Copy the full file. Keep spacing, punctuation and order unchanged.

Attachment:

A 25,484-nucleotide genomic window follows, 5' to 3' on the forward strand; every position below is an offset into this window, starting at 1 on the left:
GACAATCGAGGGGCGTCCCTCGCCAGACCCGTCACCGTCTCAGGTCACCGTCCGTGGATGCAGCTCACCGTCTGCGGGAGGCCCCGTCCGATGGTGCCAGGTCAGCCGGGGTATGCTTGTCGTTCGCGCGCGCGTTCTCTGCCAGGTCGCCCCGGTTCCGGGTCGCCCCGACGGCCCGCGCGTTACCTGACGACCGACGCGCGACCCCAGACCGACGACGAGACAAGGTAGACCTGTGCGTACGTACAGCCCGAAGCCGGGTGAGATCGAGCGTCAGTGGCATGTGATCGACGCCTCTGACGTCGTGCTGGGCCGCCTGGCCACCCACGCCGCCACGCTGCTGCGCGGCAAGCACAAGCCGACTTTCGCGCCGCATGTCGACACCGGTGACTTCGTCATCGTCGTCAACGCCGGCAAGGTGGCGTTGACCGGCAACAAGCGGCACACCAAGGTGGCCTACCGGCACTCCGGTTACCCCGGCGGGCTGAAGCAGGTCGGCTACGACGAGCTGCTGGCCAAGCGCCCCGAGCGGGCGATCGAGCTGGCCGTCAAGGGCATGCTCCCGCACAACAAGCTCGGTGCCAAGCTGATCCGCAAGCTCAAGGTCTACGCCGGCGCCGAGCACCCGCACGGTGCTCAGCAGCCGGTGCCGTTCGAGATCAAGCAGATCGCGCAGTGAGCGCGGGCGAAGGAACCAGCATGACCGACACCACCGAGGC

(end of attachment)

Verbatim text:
A 25,484-nucleotide genomic window follows, 5' to 3' on the forward strand; every position below is an offset into this window, starting at 1 on the left:
GACAATCGAGGGGCGTCCCTCGCCAGACCCGTCACCGTCTCAGGTCACCGTCCGTGGATGCAGCTCACCGTCTGCGGGAGGCCCCGTCCGATGGTGCCAGGTCAGCCGGGGTATGCTTGTCGTTCGCGCGCGCGTTCTCTGCCAGGTCGCCCCGGTTCCGGGTCGCCCCGACGGCCCGCGCGTTACCTGACGACCGACGCGCGACCCCAGACCGACGACGAGACAAGGTAGACCTGTGCGTACGTACAGCCCGAAGCCGGGTGAGATCGAGCGTCAGTGGCATGTGATCGACGCCTCTGACGTCGTGCTGGGCCGCCTGGCCACCCACGCCGCCACGCTGCTGCGCGGCAAGCACAAGCCGACTTTCGCGCCGCATGTCGACACCGGTGACTTCGTCATCGTCGTCAACGCCGGCAAGGTGGCGTTGACCGGCAACAAGCGGCACACCAAGGTGGCCTACCGGCACTCCGGTTACCCCGGCGGGCTGAAGCAGGTCGGCTACGACGAGCTGCTGGCCAAGCGCCCCGAGCGGGCGATCGAGCTGGCCGTCAAGGGCATGCTCCCGCACAACAAGCTCGGTGCCAAGCTGATCCGCAAGCTCAAGGTCTACGCCGGCGCCGAGCACCCGCACGGTGCTCAGCAGCCGGTGCCGTTCGAGATCAAGCAGATCGCGCAGTGAGCGCGGGCGAAGGAACCAGCATGACCGACACCACCGAGGC